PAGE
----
Soon after realizing and reflecting on all of this, I found myself in one of the chairs in the home studio where Maurice, Aris, Carl and Victor tape their weekly podcast, “Codex Prime.”

Codex Prime, if I had to describe it in one sentence, is a space for nerds, blerds, gamers, techies, fantasy football players and/or Comic Con enthusiasts. In my case, I was invited as a guest to talk broadly about music and my current projects (ie, as a music nerd). But after hearing about my decade of blogging, and two trips to Cuba that happened before that, the window opened for a full, fun conversation with me and the guys.

Click on the Soundcloud file below to hear the Codex Prime Podcast that featured me, Reza Rites, as the special guest. And check out the show info below, from the Codex Prime page, to learn more about their program and about some of the topics that arose during the show.

The Famous Foursome of Maurice, Victor, Aris and Carl are joined by writer, digital storyteller, cultural navigator, and friend of the show Reza Clifton. Their awesome conversation delves into Reza’s work in media and education, Aris’s tales of salty Best Buy employees, Victor’s reviews of The Martian and Sicario, Reza’s experiences with the Afropunk and Afrolatino Festivals in New York this past summer, and some super cool music talk as well.

All of this and so much more, so listen, like, subscribe, GET IT!

Recorded October 6, 2015
——————————————————————-
CATCH REZA CLIFTON AT:

Venus Sings: www.venussings.com/

3 AM is the New Black: www.facebook.com/3amblack
+ instagram.com/3amblack/

Sonic Watermelons: www.bsrlive.com/shows/sonic-watermelons

Ambitious Black Feminist: ambitiousblackfeminist.tumblr.com/

Twitter: twitter.com/rezaclif
——————————————————————-
LINKS OF INTEREST:

Afropunk: www.afropunk.com/

Afrolatino Festival: www.facebook.com/afrolatinofestivalnyc

Ixcanul (trailer): www.youtube.com/watch?v=yMMP0Z21zqU

Gary Clark Jr. music: www.youtube.com/user/garyclarkjr

High School of the Dead: www.hulu.com/high-school-of-the-dead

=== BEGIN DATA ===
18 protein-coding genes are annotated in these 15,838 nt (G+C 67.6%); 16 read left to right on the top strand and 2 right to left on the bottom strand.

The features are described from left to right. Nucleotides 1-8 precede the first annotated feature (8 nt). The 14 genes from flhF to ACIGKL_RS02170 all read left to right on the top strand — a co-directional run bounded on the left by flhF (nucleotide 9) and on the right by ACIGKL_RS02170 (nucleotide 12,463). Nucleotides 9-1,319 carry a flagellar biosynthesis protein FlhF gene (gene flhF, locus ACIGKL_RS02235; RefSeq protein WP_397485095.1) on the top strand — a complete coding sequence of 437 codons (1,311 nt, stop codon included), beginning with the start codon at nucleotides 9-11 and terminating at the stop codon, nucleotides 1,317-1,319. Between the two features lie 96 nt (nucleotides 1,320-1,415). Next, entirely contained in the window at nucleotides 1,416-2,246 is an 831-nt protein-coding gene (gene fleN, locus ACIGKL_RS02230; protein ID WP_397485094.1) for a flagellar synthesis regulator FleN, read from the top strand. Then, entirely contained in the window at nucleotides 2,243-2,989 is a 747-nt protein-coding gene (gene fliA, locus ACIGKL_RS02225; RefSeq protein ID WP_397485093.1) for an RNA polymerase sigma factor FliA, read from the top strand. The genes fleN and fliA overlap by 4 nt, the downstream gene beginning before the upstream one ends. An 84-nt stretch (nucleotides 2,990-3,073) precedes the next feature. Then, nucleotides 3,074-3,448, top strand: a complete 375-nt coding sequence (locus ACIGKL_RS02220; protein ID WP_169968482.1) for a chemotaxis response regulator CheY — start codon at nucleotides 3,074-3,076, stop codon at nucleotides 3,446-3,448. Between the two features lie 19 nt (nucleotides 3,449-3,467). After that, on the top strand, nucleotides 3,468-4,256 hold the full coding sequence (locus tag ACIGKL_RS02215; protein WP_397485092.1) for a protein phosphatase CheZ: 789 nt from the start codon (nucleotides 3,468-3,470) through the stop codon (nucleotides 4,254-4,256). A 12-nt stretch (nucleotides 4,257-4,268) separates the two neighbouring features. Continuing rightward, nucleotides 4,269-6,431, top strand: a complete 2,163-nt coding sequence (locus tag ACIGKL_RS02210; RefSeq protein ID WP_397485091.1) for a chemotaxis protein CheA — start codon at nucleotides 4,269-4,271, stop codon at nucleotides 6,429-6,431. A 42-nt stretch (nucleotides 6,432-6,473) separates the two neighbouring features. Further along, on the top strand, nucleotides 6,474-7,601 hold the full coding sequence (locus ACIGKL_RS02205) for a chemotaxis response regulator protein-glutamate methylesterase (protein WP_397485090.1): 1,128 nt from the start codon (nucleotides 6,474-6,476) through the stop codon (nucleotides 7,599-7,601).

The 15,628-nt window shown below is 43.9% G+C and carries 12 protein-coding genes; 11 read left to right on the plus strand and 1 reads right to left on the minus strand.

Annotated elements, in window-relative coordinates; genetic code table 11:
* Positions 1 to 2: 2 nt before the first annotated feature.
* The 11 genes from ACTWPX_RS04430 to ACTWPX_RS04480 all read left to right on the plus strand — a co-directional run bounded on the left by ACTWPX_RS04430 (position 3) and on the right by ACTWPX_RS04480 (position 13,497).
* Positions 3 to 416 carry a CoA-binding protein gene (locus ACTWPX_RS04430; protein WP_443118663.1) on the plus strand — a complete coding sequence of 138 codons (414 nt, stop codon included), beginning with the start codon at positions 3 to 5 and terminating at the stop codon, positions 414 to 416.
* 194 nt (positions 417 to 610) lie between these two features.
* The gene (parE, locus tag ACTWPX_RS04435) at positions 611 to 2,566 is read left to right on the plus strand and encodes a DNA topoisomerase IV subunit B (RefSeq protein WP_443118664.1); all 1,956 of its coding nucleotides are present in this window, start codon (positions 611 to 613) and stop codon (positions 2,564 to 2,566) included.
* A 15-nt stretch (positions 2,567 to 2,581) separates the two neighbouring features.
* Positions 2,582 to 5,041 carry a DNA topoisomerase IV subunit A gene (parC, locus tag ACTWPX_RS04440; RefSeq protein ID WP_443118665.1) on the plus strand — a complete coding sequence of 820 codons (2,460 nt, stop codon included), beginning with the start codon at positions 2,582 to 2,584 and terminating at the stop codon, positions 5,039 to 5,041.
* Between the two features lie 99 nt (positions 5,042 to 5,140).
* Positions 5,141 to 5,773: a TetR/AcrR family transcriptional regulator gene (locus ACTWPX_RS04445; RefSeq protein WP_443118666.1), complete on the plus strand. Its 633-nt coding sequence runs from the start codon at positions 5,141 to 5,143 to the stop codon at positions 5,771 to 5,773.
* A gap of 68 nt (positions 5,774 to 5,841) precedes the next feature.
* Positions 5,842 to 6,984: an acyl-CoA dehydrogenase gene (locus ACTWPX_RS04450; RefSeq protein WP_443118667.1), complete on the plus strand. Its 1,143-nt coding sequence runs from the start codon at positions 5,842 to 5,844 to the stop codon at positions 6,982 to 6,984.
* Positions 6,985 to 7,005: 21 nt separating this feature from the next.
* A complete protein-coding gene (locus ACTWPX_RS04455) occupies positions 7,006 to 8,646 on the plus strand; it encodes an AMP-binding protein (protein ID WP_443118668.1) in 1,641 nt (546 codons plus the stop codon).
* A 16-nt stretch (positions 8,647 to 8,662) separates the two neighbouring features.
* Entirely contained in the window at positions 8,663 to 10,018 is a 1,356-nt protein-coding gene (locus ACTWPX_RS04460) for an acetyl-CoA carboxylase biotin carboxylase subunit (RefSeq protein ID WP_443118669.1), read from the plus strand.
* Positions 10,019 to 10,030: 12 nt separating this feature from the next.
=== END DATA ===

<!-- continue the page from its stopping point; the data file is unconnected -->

——————————————————————-
Email: CodexPrimePodcast@gmail.com

CATCH CODEX PRIME AT:
Facebook: www.facebook.com/codexprime
Twitter: twitter.com/codexprimecast
Instagram: instagram.com/codexprimepodcast/
iTunes: itunes.apple.com/us/podcast/codex…id998035389?mt=2
SoundCloud: @codex-prime

I May Move: A New #3amblack and #RezaRites Flick


Sometimes you have something to say. And sometimes it’s time to walk away and move on. But where do you go?

That is one way to describe the newest short film – and question – produced by 3 AM is the New Black and Reza Clifton called “I May Move.” The video features a short poem written by Clifton as well as photographs, drumming and an audio clip from a graduation program honoring adults and teens who completed a community-based Black Studies course on August 14, 2015 in Providence, RI. Clifton served as the graduation speaker, delivering an address she called “Getting the Revolutionary Word Heard.”

Click on the video above, or here, to view the film. Learn more about the class, talk and partners involved by visiting the links provided below.

***

ADDITIONAL LINKS:

To learn about, donate to, and read class materials from the DARE Black Studies Program
http://dareblackstudies.com/

To read more #3amblack poetry from Reza Clifton
http://3amblackpoetry.tumblr.com/

To read the full Washington Post article referenced in the talk
http://www.washingtonpost.com/news/wonkblog/wp/2015/08/12/black-poverty-differs-from-white-poverty/

To see the “PVD Black Resistance Zine” produced by the first graduating class of the Fred Hampton Institute for Resistance
http://issuu.com/sophiarwright/docs/pvd_black_resistance_zine_-_color_-?e=18914926/15234109

To read/follow #3amblack updates and other arts/culture updates
http://venussings.com/

For access to Reza’s “Confessions of an AmbitiousBlackFeminist” blog
http://ambitiousblackfeminist.tumblr.com/

***

FILM CREDITS

Producer/Director: Reza Clifton

Poetry/Graduation Address: Reza Clifton

Photography: Reza Clifton, Fred Hampton Institute for Resistance

Video: Reza Clifton

Music/Drumming: Sidy Maiga, Rachel Nguyen, Marco McWilliams

Additional Thank you’s to: Direct Action for Rights and Equality (DARE), Rheem Brooks, Marco McWilliams, Cherise Morris, Kabir Olawale Lambo, and Sophia Wright

Create a free website or blog at WordPress.com. | The Baskerville Theme.

Up ↑

Follow

Get every new post delivered to your Inbox.

Join 2,555 other followers

%d bloggers like this: